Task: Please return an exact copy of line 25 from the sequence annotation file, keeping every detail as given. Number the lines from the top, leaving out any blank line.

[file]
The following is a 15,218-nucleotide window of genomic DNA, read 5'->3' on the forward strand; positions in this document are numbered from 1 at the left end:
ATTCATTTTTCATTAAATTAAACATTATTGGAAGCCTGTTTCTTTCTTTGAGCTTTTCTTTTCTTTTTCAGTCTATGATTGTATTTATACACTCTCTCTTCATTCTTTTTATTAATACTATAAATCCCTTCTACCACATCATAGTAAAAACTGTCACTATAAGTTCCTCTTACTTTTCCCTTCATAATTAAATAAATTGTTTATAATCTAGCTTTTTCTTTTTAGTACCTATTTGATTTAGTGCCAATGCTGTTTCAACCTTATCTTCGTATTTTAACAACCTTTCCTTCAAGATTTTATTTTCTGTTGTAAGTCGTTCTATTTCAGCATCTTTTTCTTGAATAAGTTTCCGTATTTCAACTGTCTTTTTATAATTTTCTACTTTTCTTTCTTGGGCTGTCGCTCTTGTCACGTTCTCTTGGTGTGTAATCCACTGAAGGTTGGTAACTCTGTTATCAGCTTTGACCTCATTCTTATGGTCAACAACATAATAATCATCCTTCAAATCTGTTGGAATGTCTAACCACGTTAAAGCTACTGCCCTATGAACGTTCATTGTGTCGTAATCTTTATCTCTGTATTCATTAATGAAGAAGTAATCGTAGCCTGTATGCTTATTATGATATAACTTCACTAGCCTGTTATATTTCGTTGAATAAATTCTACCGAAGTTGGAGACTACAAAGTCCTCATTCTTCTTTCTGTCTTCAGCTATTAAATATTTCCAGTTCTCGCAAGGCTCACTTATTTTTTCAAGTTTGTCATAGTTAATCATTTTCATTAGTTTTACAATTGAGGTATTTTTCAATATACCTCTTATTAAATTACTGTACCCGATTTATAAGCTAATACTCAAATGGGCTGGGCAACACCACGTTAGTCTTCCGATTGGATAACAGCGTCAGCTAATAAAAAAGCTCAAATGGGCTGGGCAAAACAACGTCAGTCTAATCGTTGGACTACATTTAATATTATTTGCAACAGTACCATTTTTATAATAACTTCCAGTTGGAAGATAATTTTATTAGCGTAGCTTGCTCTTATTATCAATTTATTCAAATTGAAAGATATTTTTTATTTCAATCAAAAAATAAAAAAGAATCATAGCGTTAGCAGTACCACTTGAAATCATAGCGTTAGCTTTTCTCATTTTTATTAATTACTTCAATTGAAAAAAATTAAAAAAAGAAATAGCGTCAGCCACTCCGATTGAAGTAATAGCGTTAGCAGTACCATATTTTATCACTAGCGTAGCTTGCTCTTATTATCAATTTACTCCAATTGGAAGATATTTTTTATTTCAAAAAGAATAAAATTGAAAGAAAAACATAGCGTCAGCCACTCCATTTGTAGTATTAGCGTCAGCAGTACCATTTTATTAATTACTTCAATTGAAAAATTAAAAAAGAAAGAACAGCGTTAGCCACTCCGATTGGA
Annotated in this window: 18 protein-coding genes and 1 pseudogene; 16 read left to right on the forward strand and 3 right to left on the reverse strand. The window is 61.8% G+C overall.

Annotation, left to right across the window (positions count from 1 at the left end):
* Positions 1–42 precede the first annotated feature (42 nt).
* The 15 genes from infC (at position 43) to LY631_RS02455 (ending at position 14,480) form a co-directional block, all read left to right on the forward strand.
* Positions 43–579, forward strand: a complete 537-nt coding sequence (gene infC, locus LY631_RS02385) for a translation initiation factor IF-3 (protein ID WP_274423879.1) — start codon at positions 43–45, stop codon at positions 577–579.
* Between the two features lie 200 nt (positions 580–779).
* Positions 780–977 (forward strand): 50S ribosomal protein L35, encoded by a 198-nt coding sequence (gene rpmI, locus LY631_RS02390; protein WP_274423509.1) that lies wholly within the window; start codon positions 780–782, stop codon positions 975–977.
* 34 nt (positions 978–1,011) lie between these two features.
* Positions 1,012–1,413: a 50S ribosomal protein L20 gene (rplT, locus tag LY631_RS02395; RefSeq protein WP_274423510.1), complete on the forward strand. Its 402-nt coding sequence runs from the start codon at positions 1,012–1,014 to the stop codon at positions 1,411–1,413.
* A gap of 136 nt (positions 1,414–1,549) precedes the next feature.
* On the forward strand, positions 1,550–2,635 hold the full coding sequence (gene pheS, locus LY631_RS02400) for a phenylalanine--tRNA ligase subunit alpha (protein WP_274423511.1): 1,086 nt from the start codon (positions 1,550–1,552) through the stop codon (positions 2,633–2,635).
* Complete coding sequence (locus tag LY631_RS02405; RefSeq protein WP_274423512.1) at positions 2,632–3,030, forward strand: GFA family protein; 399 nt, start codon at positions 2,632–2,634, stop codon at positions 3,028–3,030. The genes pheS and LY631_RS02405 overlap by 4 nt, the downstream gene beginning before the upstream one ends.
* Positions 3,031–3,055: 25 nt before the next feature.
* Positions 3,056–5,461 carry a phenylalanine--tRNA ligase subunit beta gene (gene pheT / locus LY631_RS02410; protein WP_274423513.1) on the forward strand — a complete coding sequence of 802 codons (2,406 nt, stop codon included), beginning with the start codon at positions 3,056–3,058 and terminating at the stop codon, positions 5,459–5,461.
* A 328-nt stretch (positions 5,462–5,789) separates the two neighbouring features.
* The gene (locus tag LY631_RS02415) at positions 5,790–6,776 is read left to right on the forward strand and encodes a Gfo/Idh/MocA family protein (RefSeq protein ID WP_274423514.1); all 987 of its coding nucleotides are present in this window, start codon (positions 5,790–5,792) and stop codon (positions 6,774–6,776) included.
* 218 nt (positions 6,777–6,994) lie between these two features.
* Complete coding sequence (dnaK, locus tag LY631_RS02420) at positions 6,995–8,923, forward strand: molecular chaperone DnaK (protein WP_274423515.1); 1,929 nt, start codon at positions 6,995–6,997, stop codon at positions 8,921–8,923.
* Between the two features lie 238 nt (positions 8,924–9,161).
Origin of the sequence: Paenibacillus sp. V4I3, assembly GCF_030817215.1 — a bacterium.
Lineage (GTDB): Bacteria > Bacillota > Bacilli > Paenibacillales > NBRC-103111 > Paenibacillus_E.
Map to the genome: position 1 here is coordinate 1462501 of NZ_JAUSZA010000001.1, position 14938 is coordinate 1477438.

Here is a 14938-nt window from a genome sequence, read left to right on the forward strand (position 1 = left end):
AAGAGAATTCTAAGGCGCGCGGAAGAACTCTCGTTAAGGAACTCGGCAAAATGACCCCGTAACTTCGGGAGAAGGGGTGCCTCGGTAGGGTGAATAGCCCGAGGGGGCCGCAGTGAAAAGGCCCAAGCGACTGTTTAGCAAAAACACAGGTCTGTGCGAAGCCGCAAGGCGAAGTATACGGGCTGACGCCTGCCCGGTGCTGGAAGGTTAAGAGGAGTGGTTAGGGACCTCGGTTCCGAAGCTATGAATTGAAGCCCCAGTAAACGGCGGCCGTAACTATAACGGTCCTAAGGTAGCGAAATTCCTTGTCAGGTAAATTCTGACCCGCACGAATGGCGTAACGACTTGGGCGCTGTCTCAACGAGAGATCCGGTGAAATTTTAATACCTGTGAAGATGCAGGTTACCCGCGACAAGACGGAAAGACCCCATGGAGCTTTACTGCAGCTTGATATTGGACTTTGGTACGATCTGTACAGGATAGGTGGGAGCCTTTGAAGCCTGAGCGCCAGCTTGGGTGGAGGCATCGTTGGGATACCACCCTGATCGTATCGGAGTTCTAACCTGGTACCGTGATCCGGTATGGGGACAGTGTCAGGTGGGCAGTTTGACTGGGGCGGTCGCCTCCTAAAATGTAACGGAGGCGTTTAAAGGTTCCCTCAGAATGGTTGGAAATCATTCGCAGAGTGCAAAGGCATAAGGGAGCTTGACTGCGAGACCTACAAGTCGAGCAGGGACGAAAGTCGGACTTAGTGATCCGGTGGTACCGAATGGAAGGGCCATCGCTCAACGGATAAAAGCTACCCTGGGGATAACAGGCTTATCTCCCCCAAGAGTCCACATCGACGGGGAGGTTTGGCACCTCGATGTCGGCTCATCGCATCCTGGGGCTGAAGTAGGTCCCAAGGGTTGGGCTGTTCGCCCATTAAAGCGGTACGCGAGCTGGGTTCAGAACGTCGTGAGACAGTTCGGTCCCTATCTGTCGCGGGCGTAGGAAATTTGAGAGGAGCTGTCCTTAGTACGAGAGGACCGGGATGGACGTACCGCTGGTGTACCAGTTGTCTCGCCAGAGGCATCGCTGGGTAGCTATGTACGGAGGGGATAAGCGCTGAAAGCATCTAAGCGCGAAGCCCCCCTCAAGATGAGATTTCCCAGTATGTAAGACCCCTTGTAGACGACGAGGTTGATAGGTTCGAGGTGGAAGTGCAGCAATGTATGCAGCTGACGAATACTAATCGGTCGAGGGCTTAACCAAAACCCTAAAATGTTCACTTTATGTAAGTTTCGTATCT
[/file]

Here is a 14938-nt window from a genome sequence, read left to right on the forward strand (position 1 = left end):